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Old 09-20-2010, 04:32 PM
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Memory loss and ethics


Hey Guys
I have a question regarding brain surgery, memory loss and ethics.
I had a right temperlobal hippocampectomy back Nov and it was a success as far as seizures are concerned, however memory has been adversely affected to the point where I can only learn be doing , not by learning (like I could before) but if I have to i have to study for hours and hours.
My question is I am currently in college as well as work and because of the memory loss am failing most exams, is it unethical of me to take memory loss medication e.g. Reminyl, Cognex, Aricept and Exelonto improve this for exam purposes?
All suggestions are welcome :-)
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RA
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Old 09-20-2010, 05:15 PM
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In my opinion this is not like sports where people are competing supposedly on equal footings. The point of an exam is to prove that you know it & no supplement can teach you something you don't know so I don't see a problem from an ethical standpoint.

That being said, I would be careful because if you consider that all anti-epileptic drug's function by slowing the firing of neurons then you have to remember that any supplement that would claim to enhance memory would work by increasing the firing of neurons hence increasing the probability of triggering a seizure. Of course having a seizure before an exam does more harm (at least to me) than not taking a supplement that claims to increase my memory.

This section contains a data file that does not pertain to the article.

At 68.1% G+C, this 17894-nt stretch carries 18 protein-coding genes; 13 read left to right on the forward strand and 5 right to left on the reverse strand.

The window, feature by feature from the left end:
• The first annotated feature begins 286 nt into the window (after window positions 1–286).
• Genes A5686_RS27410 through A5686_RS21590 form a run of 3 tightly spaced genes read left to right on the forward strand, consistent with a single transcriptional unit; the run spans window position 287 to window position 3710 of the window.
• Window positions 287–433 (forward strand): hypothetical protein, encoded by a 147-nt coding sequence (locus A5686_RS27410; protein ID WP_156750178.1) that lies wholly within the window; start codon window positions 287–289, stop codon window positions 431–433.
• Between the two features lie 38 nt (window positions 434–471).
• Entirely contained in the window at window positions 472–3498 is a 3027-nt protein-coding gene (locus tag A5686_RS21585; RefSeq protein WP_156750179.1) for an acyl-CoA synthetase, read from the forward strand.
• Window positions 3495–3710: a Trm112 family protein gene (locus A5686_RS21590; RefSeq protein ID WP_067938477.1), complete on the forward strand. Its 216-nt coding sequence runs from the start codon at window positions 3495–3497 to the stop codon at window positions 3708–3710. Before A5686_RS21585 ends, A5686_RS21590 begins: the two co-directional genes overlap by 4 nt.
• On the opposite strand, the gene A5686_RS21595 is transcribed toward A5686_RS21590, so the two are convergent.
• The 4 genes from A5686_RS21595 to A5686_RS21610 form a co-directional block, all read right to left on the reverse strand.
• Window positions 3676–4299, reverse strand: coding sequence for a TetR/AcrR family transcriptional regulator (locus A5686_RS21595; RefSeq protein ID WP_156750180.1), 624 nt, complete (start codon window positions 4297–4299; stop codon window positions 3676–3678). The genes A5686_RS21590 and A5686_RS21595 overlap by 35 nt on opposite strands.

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Old 09-20-2010, 07:56 PM
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Could they accommodate this with allowing you a longer exam time? I have known people who are given that privilege due to a disability.

Do you live in a dorm? Can you find an environment that's ideal for you to study without distractions?
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Old 09-21-2010, 05:06 AM
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Originally Posted by alivenwell View Post:
Could they accommodate this with allowing you a longer exam time? I have known people who are given that privilege due to a disability.

Do you live in a dorm? Can you find an environment that's ideal for you to study without distractions?
Its not so much needing the extra time in the exams to accomodate this as it is having to adjust to new learning patterns after the surgery.
I do finish the exam in time before the time expires so i dont have an issue with that , but when studying the information i dont feel i am storing it like I used to.